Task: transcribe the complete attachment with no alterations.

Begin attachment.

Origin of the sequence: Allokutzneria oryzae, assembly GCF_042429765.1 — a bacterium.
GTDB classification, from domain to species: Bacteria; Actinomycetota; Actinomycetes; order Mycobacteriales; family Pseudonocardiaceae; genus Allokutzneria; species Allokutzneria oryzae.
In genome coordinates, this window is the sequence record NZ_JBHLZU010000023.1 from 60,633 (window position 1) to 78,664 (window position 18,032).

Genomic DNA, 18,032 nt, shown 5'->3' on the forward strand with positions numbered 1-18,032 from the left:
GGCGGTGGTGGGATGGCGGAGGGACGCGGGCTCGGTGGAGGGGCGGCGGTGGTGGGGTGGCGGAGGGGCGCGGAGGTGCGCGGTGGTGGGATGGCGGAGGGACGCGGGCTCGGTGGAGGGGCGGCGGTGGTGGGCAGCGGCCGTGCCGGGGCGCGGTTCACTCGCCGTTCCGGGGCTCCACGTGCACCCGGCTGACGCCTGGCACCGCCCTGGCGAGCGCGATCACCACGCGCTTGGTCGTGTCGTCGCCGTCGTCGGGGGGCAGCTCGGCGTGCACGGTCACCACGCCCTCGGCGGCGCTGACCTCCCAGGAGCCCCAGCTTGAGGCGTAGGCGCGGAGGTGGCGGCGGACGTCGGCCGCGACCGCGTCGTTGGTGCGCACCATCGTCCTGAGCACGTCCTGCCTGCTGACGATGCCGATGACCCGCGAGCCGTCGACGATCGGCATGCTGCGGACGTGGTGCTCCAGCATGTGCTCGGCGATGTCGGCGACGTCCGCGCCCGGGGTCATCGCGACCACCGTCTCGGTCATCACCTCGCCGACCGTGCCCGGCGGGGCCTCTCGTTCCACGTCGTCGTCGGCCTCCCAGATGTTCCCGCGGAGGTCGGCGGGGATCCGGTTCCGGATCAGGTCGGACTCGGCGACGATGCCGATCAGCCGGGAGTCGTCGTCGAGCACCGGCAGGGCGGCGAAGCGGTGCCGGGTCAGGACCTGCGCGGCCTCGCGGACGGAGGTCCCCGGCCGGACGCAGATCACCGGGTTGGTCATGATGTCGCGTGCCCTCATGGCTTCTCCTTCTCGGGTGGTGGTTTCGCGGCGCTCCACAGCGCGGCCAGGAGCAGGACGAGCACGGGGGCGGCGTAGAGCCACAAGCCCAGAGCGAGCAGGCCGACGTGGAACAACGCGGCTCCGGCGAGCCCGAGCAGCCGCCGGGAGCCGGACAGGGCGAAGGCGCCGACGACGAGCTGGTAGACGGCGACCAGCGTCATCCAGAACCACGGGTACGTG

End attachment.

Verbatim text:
Origin of the sequence: Allokutzneria oryzae, assembly GCF_042429765.1 — a bacterium.
GTDB classification, from domain to species: Bacteria; Actinomycetota; Actinomycetes; order Mycobacteriales; family Pseudonocardiaceae; genus Allokutzneria; species Allokutzneria oryzae.
In genome coordinates, this window is the sequence record NZ_JBHLZU010000023.1 from 60,633 (window position 1) to 78,664 (window position 18,032).

Genomic DNA, 18,032 nt, shown 5'->3' on the forward strand with positions numbered 1-18,032 from the left:
GGCGGTGGTGGGATGGCGGAGGGACGCGGGCTCGGTGGAGGGGCGGCGGTGGTGGGGTGGCGGAGGGGCGCGGAGGTGCGCGGTGGTGGGATGGCGGAGGGACGCGGGCTCGGTGGAGGGGCGGCGGTGGTGGGCAGCGGCCGTGCCGGGGCGCGGTTCACTCGCCGTTCCGGGGCTCCACGTGCACCCGGCTGACGCCTGGCACCGCCCTGGCGAGCGCGATCACCACGCGCTTGGTCGTGTCGTCGCCGTCGTCGGGGGGCAGCTCGGCGTGCACGGTCACCACGCCCTCGGCGGCGCTGACCTCCCAGGAGCCCCAGCTTGAGGCGTAGGCGCGGAGGTGGCGGCGGACGTCGGCCGCGACCGCGTCGTTGGTGCGCACCATCGTCCTGAGCACGTCCTGCCTGCTGACGATGCCGATGACCCGCGAGCCGTCGACGATCGGCATGCTGCGGACGTGGTGCTCCAGCATGTGCTCGGCGATGTCGGCGACGTCCGCGCCCGGGGTCATCGCGACCACCGTCTCGGTCATCACCTCGCCGACCGTGCCCGGCGGGGCCTCTCGTTCCACGTCGTCGTCGGCCTCCCAGATGTTCCCGCGGAGGTCGGCGGGGATCCGGTTCCGGATCAGGTCGGACTCGGCGACGATGCCGATCAGCCGGGAGTCGTCGTCGAGCACCGGCAGGGCGGCGAAGCGGTGCCGGGTCAGGACCTGCGCGGCCTCGCGGACGGAGGTCCCCGGCCGGACGCAGATCACCGGGTTGGTCATGATGTCGCGTGCCCTCATGGCTTCTCCTTCTCGGGTGGTGGTTTCGCGGCGCTCCACAGCGCGGCCAGGAGCAGGACGAGCACGGGGGCGGCGTAGAGCCACAAGCCCAGAGCGAGCAGGCCGACGTGGAACAACGCGGCTCCGGCGAGCCCGAGCAGCCGCCGGGAGCCGGACAGGGCGAAGGCGCCGACGACGAGCTGGTAGACGGCGACCAGCGTCATCCAGAACCACGGGTACGTG